College remains an important step for young people in the U.S.—even the US Department of Education think so. High-paying, in-demand careers require serious educational credits. These range from paralegals, nurses, personal care aides, and other professions.
For example, if you want to start a career as a paralegal in NYC, you need to get a paralegal degree from a reputable school. New York City remains a popular destination for college students regardless of their major, though. This is despite its reputation as one of the most expensive cities in the country to live in. Students trying to convince their parents to invest in their move to NYC may consider the following in their familial negotiations:
Top Dollar for Quality Education
NYC earned its reputation for being the 18th Best Student City in the world. Local and international students flock to Big Apple to get the best accreditation in any field. State college tuition in the city averaged at $18,833 for the 2017-2018 academic year, signifying a 6.97% increase from the 2015-2016 academic year average of $17,606.
Tuition for community colleges can go as low as $3,696. The most popular universities in New York boasted a tuition price of $47,942 and $54,504 each. Students who graduated from in-state high schools also pay to attend NYC colleges and universities.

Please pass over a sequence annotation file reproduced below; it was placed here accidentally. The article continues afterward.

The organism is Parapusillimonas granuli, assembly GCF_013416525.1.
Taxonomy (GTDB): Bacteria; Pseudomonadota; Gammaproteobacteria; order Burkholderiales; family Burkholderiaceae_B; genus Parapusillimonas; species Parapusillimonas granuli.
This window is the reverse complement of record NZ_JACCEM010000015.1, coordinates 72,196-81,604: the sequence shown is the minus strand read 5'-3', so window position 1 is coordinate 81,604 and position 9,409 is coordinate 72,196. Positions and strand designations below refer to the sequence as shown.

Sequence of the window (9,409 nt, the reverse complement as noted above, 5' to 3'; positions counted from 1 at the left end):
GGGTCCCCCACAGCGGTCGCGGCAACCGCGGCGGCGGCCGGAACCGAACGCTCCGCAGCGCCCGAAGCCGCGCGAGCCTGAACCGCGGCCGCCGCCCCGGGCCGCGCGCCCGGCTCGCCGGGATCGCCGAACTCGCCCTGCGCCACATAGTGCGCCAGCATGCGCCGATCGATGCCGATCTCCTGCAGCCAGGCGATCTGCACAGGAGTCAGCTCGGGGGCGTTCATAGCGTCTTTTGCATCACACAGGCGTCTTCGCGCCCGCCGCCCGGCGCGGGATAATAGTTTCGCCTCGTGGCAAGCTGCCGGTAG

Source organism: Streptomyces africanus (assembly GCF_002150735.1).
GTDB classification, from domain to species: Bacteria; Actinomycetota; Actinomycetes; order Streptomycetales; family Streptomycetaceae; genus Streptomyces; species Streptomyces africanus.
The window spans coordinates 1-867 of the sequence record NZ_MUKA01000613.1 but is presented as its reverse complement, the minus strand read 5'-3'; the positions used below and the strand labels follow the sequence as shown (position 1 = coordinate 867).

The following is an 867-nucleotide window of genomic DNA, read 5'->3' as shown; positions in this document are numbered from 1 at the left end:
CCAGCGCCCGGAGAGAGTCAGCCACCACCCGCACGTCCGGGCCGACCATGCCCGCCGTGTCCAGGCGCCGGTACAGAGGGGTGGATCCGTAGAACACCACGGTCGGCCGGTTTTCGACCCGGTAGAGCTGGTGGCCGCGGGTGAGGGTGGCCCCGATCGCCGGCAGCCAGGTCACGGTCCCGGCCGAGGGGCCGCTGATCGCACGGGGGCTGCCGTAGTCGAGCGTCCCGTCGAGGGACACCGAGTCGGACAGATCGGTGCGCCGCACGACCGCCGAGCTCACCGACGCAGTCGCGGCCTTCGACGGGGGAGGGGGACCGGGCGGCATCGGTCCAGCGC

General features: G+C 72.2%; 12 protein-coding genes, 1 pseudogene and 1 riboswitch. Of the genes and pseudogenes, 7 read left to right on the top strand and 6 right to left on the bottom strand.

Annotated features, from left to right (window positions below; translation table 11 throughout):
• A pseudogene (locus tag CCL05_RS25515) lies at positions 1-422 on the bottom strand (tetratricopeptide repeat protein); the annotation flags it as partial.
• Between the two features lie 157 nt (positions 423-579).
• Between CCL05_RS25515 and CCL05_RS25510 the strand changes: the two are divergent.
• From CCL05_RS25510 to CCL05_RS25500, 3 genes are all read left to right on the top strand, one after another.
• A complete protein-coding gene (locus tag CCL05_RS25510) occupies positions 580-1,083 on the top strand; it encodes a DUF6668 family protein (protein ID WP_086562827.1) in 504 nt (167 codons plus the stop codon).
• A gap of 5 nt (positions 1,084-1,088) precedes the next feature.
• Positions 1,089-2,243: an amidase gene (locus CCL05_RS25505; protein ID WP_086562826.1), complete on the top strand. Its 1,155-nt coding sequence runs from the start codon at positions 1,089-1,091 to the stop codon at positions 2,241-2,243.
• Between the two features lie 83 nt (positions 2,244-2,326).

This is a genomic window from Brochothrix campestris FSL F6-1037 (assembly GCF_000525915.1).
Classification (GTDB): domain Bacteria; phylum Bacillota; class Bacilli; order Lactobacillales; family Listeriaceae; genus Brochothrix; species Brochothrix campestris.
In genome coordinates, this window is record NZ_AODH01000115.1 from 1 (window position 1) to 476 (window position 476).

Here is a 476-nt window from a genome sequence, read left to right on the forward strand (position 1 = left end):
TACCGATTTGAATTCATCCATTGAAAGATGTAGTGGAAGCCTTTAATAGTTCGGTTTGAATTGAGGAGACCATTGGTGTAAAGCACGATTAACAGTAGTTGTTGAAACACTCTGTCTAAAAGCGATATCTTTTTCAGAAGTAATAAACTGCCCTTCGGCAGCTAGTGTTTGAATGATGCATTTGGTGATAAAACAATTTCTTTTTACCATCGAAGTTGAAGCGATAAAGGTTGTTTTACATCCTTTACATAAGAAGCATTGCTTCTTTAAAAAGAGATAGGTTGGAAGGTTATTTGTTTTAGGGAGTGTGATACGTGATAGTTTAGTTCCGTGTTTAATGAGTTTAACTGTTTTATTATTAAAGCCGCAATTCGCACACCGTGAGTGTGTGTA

New York State of Living
Student allowances given by institutions vary. The difference is so great that colleges only a few miles apart offer students living off-campus $10,000 more—or less—in financial aid.
Students living at home definitely luck out in terms of average expenses, including rent, lunch, and transportation. They are estimated to spend $4,390 for room and board, $1,232 for lunch, and $1,088 on transportation every 9 months for the fall and spring semester. Students earning their degrees away from home see these expenses double in the same period. The housing can run them up to $11,422, having food at home means shelling out $2,170, and transportation can go up to $1,088.
When you cut those figures down to a month, a student who lives at home saves at least $487.8 on rent. A student who lives away from home pays a monthly rent of $1,269.1, though many universities and websites offer on- and off-campus accommodations that are less expensive. Some students opt for online degree courses to save more money.
Rent and food are not the only things students need to spend on. Books and supplies will rack up. Home-based students are, on a nine-month average for their fall and spring semester, estimated to drop at least $1,364 for their supplies. Surprisingly, students living independently spend the same amount of cash on scholarly essentials.
All study and no play makes students go a little crazy. That’s why domestic and international students make space for clothing and personal expenses when budgeting for their college experience.
The $550 average monthly budget for international students takes into consideration their expenses for weekend activities, shopping, gas, entertainment, and restaurant meals. Other students may spend anywhere between $1,796 and $4,387 on personal expenses every nine months, depending on their living situation.